• Printed on glossy paper. When a face mount is applied to paper with even the slightest texture, air bubbles can form between the face and image itself. Email or call us if you are wondering whether the paper you currently use for your prints is sufficient. 
  • Mounted to a stable backing material. We offer several suitable options: aluminum (.063 or .80), Dibond (3mm), or plexi (⅛” or ¼”). 

4. The Hanging System.

We exclusively use aluminum hanging systems and have done so for nearly thirty years. Our hangers are custom-built in house in widths of ½”, ¾” and 1”. The width of the hanger is partially aesthetic, as it determines how far a work will “float” off the wall. Larger works (over 40x60) require a 1” hanger for a secure hold. As with face mounts, hanging systems can only be applied to the more secure backing materials: aluminum, Dibond, and plexi. All hanging systems come with a metal wall cleat for easy installation.

If your work is moderately sized and you seek a more economical alternative, we also offer z-clips. These can be used on mounted images up to 40x60 in size. Work hung with z-clips will appear flush to the wall--creating at most a quarter-inch of float. This is the most obvious distinction between a z-clip and aluminum hanger. 

A clear comprehension of these basic components in relation to your own goals is all you need to embark on a mounting project. Interested in talking to us directly? Send us a message anytime at info@colorservicesllc.com.



David Benjamin Sherry at Danziger Gallery and Salon 94



September 07, 2014–October 25, 2014

Salon 94 Bowery

David Benjamin Sherry is an explorer. He is a master of bold, sensual color. He ventures deep into the American wilderness and reimagines the surfaces of nature as if seen through a kaleidoscope. Part-archeologist and part-futurist, Sherry uses 8x10 film negatives and analogue techniques in order to speak to new technologies and our changing physical world.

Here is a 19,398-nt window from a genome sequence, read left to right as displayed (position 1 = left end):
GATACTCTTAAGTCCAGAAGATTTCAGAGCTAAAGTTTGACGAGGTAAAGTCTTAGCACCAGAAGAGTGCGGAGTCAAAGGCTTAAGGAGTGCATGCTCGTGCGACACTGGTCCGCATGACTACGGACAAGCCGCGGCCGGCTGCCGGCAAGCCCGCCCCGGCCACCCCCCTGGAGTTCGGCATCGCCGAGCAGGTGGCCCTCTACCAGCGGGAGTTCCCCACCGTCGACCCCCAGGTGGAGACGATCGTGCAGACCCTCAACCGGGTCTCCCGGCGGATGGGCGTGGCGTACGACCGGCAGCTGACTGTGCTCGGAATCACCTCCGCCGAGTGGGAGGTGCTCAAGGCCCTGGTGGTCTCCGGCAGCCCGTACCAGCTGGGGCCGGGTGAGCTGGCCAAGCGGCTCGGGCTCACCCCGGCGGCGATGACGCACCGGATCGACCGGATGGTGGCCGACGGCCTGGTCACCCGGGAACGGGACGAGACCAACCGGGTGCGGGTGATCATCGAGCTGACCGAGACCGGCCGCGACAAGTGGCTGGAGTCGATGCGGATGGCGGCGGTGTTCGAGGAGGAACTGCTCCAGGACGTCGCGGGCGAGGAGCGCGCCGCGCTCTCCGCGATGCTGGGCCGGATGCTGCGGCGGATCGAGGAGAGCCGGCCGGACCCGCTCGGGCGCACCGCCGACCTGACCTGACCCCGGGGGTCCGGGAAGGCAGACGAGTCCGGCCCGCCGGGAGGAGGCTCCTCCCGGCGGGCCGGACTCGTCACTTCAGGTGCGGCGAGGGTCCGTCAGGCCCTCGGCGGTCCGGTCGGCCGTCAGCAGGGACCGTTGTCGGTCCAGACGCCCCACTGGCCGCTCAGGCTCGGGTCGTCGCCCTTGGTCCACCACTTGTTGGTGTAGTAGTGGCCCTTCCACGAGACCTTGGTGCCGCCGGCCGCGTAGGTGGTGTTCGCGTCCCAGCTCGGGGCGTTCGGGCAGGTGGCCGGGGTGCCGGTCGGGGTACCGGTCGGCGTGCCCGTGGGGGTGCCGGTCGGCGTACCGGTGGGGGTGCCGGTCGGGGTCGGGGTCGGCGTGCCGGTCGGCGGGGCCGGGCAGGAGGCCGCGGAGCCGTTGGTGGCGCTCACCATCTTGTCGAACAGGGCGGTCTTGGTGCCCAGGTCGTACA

Sherry’s latest works take on photography’s canonical genres, including landscape – which he is most well known for – as well as still life, portraiture, the nude, collage and darkroom photograms. There are more waterscapes than landscapes – it’s a murkier, more mysterious realm. Many of these compositions sit at an uneasy intersection of travel photography and surveillance imaging. A sunrise behind a boulder in the water is somehow both a picturesque postcard and a strange alien spotlight. Another large-scale image of ripples on the surface of a body of water, without a horizon, are stained glowing, neon red, a color that implies blood or a dangerous kind of heat as if on a topographer’s or meteorologist’s map – though not quite the right shade of either.




Danziger Gallery is pleased to inaugurate its new space at 521 West 23rd Street with the first New York show of David Benjamin Sherry’s mono-color landscapes – a series of analog photographs taken in 2013 and 2014 as the artist traveled through the Western and Southwestern states. Seeing the world in both a heartfelt and postmodern way, Sherry turned his pictures into vividly colored renditions of the American wilderness, transforming iconic vistas and familiar panoramas into large scale color fields.

Using a traditional handmade wooden camera, and shooting with the f/64 aperture beloved by Ansel Adams and Edward Weston and their namesake f/64 group, Sherry maintained the eponymous sharpness while employing a scale barely imaginable to his predecessors.  In this way, Sherry’s images invite the viewer to get lost in extreme levels of visual information while being seduced by the emotive power of color.

Blending truth and the photographer’s conservationist intent with a contemporary view of the role of the photographer/artist, Sherry’s landscapes remind us without preaching of the inherent value that exists in any natural resource – what it offers, what it represents, and ultimately, its ability to connect us to a broader experience.

More information is available at Danziger's website.